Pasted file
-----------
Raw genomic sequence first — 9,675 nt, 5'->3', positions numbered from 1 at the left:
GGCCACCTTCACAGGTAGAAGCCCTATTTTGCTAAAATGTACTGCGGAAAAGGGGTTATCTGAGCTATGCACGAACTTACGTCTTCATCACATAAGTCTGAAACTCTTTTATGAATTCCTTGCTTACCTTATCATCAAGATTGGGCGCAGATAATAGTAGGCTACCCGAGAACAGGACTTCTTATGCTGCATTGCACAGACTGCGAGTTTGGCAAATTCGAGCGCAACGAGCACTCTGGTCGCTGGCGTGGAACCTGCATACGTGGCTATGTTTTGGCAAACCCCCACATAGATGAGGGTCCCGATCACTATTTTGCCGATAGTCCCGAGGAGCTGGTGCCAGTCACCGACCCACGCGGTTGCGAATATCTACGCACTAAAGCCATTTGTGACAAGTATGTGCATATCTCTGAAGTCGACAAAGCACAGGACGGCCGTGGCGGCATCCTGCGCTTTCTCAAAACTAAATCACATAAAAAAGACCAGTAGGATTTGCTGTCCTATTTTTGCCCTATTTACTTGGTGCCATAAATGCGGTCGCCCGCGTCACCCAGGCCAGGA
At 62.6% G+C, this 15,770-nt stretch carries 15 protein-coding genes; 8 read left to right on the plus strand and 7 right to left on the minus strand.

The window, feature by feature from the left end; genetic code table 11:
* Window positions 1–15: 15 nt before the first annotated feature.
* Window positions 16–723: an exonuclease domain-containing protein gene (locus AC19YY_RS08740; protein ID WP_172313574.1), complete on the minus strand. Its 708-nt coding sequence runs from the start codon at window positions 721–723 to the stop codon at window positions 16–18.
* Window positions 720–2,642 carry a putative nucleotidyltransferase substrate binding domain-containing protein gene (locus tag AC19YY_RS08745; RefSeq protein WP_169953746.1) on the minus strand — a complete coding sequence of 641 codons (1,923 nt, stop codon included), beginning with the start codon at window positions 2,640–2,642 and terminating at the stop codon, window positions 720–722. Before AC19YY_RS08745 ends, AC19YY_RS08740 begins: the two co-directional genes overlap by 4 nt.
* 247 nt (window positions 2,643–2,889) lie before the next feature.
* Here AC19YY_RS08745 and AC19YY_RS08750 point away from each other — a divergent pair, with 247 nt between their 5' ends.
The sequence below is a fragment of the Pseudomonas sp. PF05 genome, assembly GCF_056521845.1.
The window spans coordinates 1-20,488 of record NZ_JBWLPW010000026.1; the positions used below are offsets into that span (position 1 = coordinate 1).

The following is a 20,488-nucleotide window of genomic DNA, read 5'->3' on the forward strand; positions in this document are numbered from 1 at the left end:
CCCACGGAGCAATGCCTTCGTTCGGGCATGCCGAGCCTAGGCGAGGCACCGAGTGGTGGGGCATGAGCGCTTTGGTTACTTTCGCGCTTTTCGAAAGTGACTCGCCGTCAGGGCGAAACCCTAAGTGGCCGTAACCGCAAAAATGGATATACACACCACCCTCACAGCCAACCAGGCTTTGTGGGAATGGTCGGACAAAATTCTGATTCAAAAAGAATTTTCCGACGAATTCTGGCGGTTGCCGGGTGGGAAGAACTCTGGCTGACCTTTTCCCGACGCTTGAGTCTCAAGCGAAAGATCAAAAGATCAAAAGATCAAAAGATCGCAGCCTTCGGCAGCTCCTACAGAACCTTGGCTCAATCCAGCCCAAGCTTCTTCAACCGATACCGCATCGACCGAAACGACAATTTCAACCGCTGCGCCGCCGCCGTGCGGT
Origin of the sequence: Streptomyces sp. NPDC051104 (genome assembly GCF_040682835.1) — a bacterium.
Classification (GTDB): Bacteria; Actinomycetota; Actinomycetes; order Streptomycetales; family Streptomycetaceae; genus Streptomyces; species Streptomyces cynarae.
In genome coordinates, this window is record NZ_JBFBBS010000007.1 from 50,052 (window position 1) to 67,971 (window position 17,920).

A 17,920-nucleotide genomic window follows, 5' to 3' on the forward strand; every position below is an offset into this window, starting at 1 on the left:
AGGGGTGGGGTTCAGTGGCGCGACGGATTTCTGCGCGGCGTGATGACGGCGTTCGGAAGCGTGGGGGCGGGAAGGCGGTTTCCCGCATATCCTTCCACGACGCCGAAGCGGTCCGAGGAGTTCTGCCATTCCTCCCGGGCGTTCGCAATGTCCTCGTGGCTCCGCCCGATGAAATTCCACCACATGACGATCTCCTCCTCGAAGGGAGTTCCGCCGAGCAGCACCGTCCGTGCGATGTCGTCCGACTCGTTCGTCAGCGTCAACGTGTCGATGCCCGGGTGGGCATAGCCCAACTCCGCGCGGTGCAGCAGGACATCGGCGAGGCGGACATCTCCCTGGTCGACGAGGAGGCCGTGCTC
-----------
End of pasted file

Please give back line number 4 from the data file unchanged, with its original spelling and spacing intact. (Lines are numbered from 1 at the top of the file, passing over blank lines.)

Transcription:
The window, feature by feature from the left end; genetic code table 11: